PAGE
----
Most remain unaware of their vulnerability to medical data theft, and the fact that it can be far more damaging than credit card or social security number compromise, according to Vormetric and Wakefield Research.
A recent Ponemon study found that about two-thirds of medical-record theft victims said they had paid an average of $13,500 to resolve the theft. Yet 89 percent of those polled by Vormetric did not include medical records in their top three selections for personal data they would be most concerned to have lost in a data breach.
The survey also found that Americans are still most concerned about the security of financial account information and social security numbers. The protection available from encryption was also not understood. 91 percent would still feel vulnerable if an encrypted file with their data was lost.
Other categories of sensitive information subject to data breaches that Americans are concerned about include:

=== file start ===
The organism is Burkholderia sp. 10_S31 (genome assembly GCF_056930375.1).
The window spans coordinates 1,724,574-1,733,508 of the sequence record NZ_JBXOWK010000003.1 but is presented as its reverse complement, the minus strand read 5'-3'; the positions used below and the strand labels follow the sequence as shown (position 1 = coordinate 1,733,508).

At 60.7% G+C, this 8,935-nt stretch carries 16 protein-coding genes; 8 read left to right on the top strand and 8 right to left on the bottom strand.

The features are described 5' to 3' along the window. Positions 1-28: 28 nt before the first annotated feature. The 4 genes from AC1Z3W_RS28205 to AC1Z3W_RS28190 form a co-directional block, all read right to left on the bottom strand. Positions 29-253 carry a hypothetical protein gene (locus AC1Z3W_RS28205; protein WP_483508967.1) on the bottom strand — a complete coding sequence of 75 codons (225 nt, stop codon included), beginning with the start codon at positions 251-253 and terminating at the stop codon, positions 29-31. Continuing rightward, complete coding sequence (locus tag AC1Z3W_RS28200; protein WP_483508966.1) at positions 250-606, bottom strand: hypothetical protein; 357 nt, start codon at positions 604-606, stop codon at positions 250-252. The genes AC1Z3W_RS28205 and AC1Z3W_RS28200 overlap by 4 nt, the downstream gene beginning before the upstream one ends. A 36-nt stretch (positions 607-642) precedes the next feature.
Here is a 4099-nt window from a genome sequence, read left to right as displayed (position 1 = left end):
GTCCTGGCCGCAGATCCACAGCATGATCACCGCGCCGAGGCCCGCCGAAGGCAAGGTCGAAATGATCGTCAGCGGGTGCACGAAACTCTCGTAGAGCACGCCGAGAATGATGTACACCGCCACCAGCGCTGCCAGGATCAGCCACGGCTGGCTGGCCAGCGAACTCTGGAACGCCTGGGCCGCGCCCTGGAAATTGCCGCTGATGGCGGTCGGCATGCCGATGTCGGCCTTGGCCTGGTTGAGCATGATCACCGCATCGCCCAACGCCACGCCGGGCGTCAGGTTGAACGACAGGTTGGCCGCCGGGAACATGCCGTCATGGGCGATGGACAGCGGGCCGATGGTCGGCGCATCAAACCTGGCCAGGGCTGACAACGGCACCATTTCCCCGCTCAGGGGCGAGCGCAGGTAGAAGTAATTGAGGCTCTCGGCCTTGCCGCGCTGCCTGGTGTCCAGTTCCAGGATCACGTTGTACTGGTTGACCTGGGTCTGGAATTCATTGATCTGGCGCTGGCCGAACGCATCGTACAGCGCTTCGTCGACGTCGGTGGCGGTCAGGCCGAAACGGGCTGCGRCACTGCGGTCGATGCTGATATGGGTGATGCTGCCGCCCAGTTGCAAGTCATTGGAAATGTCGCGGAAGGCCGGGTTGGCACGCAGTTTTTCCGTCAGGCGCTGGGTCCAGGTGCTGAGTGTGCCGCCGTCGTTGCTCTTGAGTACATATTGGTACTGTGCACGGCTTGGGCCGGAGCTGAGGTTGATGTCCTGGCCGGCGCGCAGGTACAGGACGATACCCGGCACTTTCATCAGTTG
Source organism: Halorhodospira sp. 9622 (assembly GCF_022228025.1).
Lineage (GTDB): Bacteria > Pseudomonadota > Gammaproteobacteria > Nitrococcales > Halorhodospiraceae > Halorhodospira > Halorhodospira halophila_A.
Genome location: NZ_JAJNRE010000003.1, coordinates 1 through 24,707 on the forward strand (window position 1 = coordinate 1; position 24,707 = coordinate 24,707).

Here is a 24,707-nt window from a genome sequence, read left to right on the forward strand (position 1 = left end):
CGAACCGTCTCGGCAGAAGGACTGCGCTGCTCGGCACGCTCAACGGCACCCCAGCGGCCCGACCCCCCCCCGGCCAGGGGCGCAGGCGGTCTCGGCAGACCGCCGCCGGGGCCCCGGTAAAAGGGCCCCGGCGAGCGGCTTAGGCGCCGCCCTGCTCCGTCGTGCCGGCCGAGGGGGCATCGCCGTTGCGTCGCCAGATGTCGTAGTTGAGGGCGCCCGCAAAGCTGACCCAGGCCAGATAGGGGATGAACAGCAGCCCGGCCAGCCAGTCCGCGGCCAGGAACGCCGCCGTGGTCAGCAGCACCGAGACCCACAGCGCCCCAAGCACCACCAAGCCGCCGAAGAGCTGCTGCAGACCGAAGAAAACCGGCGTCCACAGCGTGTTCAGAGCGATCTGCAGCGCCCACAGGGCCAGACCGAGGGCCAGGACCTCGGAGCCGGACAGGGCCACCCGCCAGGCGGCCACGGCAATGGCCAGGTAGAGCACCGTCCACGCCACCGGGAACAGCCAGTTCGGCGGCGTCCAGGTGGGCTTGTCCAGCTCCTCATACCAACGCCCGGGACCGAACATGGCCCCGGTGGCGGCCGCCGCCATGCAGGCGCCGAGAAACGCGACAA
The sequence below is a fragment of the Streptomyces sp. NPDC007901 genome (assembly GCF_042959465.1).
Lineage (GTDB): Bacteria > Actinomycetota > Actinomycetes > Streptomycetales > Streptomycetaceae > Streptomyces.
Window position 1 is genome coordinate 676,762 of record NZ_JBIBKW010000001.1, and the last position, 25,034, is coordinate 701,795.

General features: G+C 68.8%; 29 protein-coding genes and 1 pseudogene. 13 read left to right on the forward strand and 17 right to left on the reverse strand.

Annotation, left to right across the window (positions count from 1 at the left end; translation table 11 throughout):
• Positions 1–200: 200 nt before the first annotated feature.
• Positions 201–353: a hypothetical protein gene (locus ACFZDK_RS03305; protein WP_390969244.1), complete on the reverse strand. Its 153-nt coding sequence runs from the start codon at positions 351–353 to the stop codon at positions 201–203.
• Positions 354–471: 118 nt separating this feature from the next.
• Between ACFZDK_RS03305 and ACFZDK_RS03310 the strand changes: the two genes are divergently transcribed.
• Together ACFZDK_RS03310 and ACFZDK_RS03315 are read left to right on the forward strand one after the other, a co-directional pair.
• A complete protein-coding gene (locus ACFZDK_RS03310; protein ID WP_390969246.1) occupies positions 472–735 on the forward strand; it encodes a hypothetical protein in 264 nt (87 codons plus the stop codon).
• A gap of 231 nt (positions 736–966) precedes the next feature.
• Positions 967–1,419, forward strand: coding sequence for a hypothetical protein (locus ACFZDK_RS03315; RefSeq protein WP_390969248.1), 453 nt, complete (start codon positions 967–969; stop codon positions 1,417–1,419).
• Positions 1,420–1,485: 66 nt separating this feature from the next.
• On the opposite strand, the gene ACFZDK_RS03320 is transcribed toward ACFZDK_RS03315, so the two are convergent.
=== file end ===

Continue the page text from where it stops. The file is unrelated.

- Personal contact information – 24 percent
- Social media usernames and passwords – 11 percent
- Home Wi-Fi or Internet login information – 10 percent
- Fingerprint information – 9 percent
- Work email correspondence – 4 percent
- Online dating account history – 3 percent.
With today’s advanced threats, organizations must prepare for the fact that their networks and IT resources will be penetrated by attackers. As evidenced by recent mega breaches, such as those of Sony, Ashley Madison, Anthem and OPM, hackers are clearly after more than “just the usual.”
With the FBI reporting that black market prices for PHI are 4x to 12X higher for medical records than for credit card data, people’s healthcare data is a primary target for hackers.
Encryption combined with strong access control is perhaps the most effective way to protect sensitive data given today’s threat environment. However, in spite of the high profile discussions of encryption technology in the media, the majority of Americans still seems uneducated about the benefits of encrypting sensitive account information. A surprising 91% of respondents would still be worried if their personal data was stored in an encrypted file that was stolen as a result of a hack.